Hopefully we will see more Marketing Geeks entering the Media Planning and Buying field as one of the most central marketing disciplines, always with the mission of fundamentally changing the process of creating media solutions. We might not know everything yet of what and how it has to change but it will and needs to change.

Monday, January 08, 2007

IBM's visualization practice

Over the last years a small team at IBM’s information visualization practice has done some extraordinary work that they are starting to share with a broader public ( Their work centers primarily around “Democratization of Visualization” for which they are building small visual software applications that can present any kind of data in an appealing manner (e.g. email communication, baby names). Its mission seems to focus on changing the paradigm of our analytical discourse: From an “Analytical Expert to Analytical Expert” exclusive sphere to a “Broad audience to broad audience” conversation, dialog, and community. It’s not just about changing the consumption side of the analytical work but the creation side, too. A broader audience should not just be able to read intuitively the results but participate in the creation of the analytical solution, too. The group calls it communication-minded visualization.

It’s interesting enough that IBM funds these kinds of projects without any immediate applicability to any of their businesses. I can only think of Google as the other key player that has realized the importance of this paradigm change and therefore actively invest in similar projects. Most other firms continue to ignore its importance and are definitely not willing to share any progress or projects with a broader public.

But before I get lost in the corporate politics and strategies of most Fortune 500 companies, let me try to decipher some learnings from the group’s public available publications, presentations, and interviews:
  • “Democratization of Visualization” is only successful if the borders of analytical work product and art object is vanishing. Especially Fernanda Viegas seems to stress the beauty of the created objects
  • If one creates an easy to use and intuitive graphic software application on top of public available data set, then one unleashes the curiosity of a large suddenly interested community. One can never predict which questions members of this community will ask or try to answer with the new application. The visual software application functions as an inspiring translator between an expanding group of users and the raw data.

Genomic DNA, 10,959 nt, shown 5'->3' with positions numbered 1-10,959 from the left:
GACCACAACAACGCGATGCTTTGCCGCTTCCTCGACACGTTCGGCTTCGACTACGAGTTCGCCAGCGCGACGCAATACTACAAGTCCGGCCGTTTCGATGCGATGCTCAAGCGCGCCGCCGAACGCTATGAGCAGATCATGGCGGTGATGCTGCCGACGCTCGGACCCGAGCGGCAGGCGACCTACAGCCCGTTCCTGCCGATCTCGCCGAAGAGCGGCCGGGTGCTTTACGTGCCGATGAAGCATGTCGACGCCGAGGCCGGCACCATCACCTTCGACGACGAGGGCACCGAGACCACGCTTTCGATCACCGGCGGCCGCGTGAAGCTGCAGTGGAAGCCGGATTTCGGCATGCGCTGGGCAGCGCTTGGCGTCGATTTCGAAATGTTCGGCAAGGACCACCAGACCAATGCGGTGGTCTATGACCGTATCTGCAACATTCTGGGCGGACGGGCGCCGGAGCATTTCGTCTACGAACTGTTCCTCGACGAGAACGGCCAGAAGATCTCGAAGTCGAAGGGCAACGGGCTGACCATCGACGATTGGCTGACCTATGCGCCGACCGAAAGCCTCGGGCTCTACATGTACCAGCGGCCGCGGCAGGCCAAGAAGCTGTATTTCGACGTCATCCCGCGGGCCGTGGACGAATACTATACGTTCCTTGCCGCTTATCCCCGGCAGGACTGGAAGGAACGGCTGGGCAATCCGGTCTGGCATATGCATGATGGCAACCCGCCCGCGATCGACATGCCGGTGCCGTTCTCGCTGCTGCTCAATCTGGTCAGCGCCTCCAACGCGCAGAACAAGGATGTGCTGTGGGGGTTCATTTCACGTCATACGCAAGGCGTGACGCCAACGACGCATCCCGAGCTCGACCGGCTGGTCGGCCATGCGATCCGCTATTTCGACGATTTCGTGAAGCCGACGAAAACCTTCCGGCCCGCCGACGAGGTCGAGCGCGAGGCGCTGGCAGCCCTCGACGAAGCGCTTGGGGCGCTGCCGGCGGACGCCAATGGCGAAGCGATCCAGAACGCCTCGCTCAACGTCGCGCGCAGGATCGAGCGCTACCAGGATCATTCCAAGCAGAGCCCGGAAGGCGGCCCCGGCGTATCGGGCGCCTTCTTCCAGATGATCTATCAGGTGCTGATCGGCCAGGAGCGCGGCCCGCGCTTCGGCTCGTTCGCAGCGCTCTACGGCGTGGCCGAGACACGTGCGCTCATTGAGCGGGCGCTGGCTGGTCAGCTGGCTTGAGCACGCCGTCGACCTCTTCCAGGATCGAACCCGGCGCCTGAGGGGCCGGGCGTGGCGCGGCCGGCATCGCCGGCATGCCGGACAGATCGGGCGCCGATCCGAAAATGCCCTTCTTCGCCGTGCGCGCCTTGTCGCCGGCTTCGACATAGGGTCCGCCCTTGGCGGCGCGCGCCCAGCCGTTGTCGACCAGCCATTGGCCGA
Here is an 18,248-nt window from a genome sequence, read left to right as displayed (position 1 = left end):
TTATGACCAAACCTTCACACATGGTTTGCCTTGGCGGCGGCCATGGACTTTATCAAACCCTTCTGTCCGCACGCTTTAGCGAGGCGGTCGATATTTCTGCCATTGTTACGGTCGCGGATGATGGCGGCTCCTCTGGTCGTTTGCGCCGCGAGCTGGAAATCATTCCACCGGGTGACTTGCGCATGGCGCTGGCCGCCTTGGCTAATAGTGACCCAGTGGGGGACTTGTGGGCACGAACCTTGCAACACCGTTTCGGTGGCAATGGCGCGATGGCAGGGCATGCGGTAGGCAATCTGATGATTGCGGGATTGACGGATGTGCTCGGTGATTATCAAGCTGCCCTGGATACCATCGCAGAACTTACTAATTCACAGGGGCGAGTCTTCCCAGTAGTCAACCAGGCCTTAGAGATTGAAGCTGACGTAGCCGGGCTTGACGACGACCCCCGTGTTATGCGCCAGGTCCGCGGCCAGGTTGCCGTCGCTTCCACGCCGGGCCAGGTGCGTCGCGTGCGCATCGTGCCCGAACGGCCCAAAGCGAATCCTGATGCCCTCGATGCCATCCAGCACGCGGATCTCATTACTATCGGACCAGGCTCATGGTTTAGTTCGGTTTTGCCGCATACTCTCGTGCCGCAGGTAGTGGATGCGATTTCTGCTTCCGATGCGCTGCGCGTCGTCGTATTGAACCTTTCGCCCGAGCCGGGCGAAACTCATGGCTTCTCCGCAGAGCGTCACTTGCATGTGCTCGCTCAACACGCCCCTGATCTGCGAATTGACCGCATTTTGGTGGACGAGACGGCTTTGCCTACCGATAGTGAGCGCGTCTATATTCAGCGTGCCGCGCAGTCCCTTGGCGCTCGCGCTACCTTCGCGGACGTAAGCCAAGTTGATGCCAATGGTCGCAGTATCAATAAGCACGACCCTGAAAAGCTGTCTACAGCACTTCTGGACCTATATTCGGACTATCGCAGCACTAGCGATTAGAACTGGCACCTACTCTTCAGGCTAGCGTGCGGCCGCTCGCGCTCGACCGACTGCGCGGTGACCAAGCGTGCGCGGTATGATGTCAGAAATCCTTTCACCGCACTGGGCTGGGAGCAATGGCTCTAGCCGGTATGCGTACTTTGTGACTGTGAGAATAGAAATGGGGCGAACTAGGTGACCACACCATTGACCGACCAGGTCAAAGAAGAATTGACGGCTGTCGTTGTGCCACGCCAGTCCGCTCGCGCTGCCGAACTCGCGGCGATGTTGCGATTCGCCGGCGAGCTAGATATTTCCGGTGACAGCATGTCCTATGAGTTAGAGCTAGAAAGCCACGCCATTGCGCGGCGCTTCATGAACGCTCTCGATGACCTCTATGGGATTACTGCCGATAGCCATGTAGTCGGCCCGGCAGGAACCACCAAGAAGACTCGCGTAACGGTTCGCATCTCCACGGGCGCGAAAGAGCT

• Its concept of Communication minded stresses the three steps and related benefits of analytical visualization: Creation of the Visual Solution, Interpreting & Deciphering Insights, Sharing with Others. Only the successful integration of all three steps will ultimately lead to a democratized visual.

One can only hope that this IBM team continues to not only create outstanding projects but to share the underlying logic and applications with us. I am sure we will see much more over the next months and years.

Wednesday, January 03, 2007


Last week I went to an amazing exhibition at the Kunstmuesum in Basel, Switzerland, that tracks Kandinsky’s evolution from more concrete paintings in his early age to his famous abstract painting style ( . It’s an extraordinary visual education of how an artist attempts to reduce his visual work to the bare essentials of what he considers the true nature of objects.

In one of his outstanding written explanations of his art he writes (“Line and Fish”, 1935, published in Londoner magazine Axis):” The environment (in which a visual object is presented) is the composition. The composition is the organized sum of the internal expressions of all parts of a painting.” Kandinsky explains further that the composition of which objects within a painting are arranged, are positioned against or with each other, enables that one sees the hidden truth and forces of any object. The combination of the right composition and the reduction to the absolute essential unveils the essence of the objects.

Why was I so impressed with Kandinsky’s paintings and his evolution to one of the early masters of abstract paintings? Here are my thoughts:
  • We often underestimate the importance of composition within our work of presenting data insights. In some of my previous blog postings I wrote about how close our work can be to art objects. Therefore we have to think more intense and smart about how we are arranging the different elements of our work results. We should think of them as very client customized and unique compositions, similar to Kandinsky’s compositions of different objects in the right environment.
  • Kandinsky’s drive to create abstract art is grounded in the attempt to reduce objects to its truest nature. His paintings try to eliminate anything that is not relevant, anything that distracts from a truthful representation, anything that hinders the viewer’s access to the object. The best data analyst does exactly the same. Our work is less and less about adding something, and more and more about reducing to the minimum.
  • My often proclaimed need to develop real data visualization expertise could be linked to the birth of abstract art. The abstract artists were always attempting to find new truths in pushing visual representations to an extremely new form but always with the intent of unveiling something that no one saw before. Isn’t this what we are trying to do every day?

Maybe we marketing geeks should spend more time in understanding the techniques of painters to further the impact of our discipline. And we should definitely spend more in museums and study the genius of creative artists.